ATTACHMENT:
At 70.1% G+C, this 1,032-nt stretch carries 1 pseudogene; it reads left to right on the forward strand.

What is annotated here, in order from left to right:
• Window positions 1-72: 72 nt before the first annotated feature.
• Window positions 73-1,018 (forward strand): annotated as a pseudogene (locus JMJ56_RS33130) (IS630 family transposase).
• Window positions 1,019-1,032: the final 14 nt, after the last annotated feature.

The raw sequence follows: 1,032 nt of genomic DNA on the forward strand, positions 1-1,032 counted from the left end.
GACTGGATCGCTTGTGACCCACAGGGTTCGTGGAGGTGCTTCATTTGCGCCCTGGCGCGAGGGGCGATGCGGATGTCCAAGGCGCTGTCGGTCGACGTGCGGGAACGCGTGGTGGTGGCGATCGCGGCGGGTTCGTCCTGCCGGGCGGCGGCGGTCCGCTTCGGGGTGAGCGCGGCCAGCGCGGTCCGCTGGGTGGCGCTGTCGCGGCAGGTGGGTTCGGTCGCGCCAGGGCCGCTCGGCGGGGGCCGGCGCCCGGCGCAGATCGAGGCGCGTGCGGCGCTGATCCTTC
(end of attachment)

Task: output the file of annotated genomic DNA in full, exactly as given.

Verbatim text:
At 70.1% G+C, this 1,032-nt stretch carries 1 pseudogene; it reads left to right on the forward strand.

What is annotated here, in order from left to right:
• Window positions 1-72: 72 nt before the first annotated feature.
• Window positions 73-1,018 (forward strand): annotated as a pseudogene (locus JMJ56_RS33130) (IS630 family transposase).
• Window positions 1,019-1,032: the final 14 nt, after the last annotated feature.

The raw sequence follows: 1,032 nt of genomic DNA on the forward strand, positions 1-1,032 counted from the left end.
GACTGGATCGCTTGTGACCCACAGGGTTCGTGGAGGTGCTTCATTTGCGCCCTGGCGCGAGGGGCGATGCGGATGTCCAAGGCGCTGTCGGTCGACGTGCGGGAACGCGTGGTGGTGGCGATCGCGGCGGGTTCGTCCTGCCGGGCGGCGGCGGTCCGCTTCGGGGTGAGCGCGGCCAGCGCGGTCCGCTGGGTGGCGCTGTCGCGGCAGGTGGGTTCGGTCGCGCCAGGGCCGCTCGGCGGGGGCCGGCGCCCGGCGCAGATCGAGGCGCGTGCGGCGCTGATCCTTC